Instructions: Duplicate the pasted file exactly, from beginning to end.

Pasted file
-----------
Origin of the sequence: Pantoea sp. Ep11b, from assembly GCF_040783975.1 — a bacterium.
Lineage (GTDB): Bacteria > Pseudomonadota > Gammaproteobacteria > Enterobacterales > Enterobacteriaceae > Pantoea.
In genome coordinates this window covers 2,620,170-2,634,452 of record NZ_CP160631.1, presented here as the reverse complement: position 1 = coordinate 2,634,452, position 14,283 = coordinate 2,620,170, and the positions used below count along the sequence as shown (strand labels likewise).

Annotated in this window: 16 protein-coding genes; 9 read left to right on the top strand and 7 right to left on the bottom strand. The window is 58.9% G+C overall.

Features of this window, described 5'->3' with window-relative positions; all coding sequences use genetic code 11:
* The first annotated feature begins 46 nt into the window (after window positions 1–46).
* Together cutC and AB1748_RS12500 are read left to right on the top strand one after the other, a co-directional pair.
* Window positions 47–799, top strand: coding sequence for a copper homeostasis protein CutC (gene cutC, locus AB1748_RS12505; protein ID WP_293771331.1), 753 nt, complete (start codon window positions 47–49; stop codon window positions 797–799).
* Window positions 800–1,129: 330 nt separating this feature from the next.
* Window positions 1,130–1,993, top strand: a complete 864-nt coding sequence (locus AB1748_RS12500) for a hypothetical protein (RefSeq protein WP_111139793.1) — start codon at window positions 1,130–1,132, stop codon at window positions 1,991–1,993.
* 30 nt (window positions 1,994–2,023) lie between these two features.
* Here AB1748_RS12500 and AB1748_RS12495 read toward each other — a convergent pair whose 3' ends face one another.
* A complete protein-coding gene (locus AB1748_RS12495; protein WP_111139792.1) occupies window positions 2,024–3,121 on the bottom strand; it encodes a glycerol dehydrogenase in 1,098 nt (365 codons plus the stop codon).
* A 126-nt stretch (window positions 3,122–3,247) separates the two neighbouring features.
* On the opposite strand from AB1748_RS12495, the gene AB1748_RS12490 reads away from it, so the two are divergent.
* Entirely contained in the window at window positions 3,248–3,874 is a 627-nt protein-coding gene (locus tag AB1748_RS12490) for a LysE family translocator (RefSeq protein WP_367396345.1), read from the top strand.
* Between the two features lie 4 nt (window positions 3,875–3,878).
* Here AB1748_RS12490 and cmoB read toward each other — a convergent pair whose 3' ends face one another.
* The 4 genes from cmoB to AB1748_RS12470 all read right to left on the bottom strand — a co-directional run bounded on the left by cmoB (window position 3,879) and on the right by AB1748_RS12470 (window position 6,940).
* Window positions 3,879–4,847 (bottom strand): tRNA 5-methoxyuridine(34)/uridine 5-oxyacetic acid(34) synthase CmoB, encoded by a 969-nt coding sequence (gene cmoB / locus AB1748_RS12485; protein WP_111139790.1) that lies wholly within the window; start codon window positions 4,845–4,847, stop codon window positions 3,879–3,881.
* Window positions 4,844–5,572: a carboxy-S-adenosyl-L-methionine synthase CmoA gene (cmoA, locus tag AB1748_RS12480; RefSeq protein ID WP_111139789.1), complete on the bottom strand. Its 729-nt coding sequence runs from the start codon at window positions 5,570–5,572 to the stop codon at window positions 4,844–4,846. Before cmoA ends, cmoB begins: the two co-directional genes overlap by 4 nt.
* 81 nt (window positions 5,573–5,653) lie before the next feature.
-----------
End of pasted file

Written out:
Origin of the sequence: Pantoea sp. Ep11b, from assembly GCF_040783975.1 — a bacterium.
Lineage (GTDB): Bacteria > Pseudomonadota > Gammaproteobacteria > Enterobacterales > Enterobacteriaceae > Pantoea.
In genome coordinates this window covers 2,620,170-2,634,452 of record NZ_CP160631.1, presented here as the reverse complement: position 1 = coordinate 2,634,452, position 14,283 = coordinate 2,620,170, and the positions used below count along the sequence as shown (strand labels likewise).

Annotated in this window: 16 protein-coding genes; 9 read left to right on the top strand and 7 right to left on the bottom strand. The window is 58.9% G+C overall.

Features of this window, described 5'->3' with window-relative positions; all coding sequences use genetic code 11:
* The first annotated feature begins 46 nt into the window (after window positions 1–46).
* Together cutC and AB1748_RS12500 are read left to right on the top strand one after the other, a co-directional pair.
* Window positions 47–799, top strand: coding sequence for a copper homeostasis protein CutC (gene cutC, locus AB1748_RS12505; protein ID WP_293771331.1), 753 nt, complete (start codon window positions 47–49; stop codon window positions 797–799).
* Window positions 800–1,129: 330 nt separating this feature from the next.
* Window positions 1,130–1,993, top strand: a complete 864-nt coding sequence (locus AB1748_RS12500) for a hypothetical protein (RefSeq protein WP_111139793.1) — start codon at window positions 1,130–1,132, stop codon at window positions 1,991–1,993.
* 30 nt (window positions 1,994–2,023) lie between these two features.
* Here AB1748_RS12500 and AB1748_RS12495 read toward each other — a convergent pair whose 3' ends face one another.
* A complete protein-coding gene (locus AB1748_RS12495; protein WP_111139792.1) occupies window positions 2,024–3,121 on the bottom strand; it encodes a glycerol dehydrogenase in 1,098 nt (365 codons plus the stop codon).
* A 126-nt stretch (window positions 3,122–3,247) separates the two neighbouring features.
* On the opposite strand from AB1748_RS12495, the gene AB1748_RS12490 reads away from it, so the two are divergent.
* Entirely contained in the window at window positions 3,248–3,874 is a 627-nt protein-coding gene (locus tag AB1748_RS12490) for a LysE family translocator (RefSeq protein WP_367396345.1), read from the top strand.
* Between the two features lie 4 nt (window positions 3,875–3,878).
* Here AB1748_RS12490 and cmoB read toward each other — a convergent pair whose 3' ends face one another.
* The 4 genes from cmoB to AB1748_RS12470 all read right to left on the bottom strand — a co-directional run bounded on the left by cmoB (window position 3,879) and on the right by AB1748_RS12470 (window position 6,940).
* Window positions 3,879–4,847 (bottom strand): tRNA 5-methoxyuridine(34)/uridine 5-oxyacetic acid(34) synthase CmoB, encoded by a 969-nt coding sequence (gene cmoB / locus AB1748_RS12485; protein WP_111139790.1) that lies wholly within the window; start codon window positions 4,845–4,847, stop codon window positions 3,879–3,881.
* Window positions 4,844–5,572: a carboxy-S-adenosyl-L-methionine synthase CmoA gene (cmoA, locus tag AB1748_RS12480; RefSeq protein ID WP_111139789.1), complete on the bottom strand. Its 729-nt coding sequence runs from the start codon at window positions 5,570–5,572 to the stop codon at window positions 4,844–4,846. Before cmoA ends, cmoB begins: the two co-directional genes overlap by 4 nt.
* 81 nt (window positions 5,573–5,653) lie before the next feature.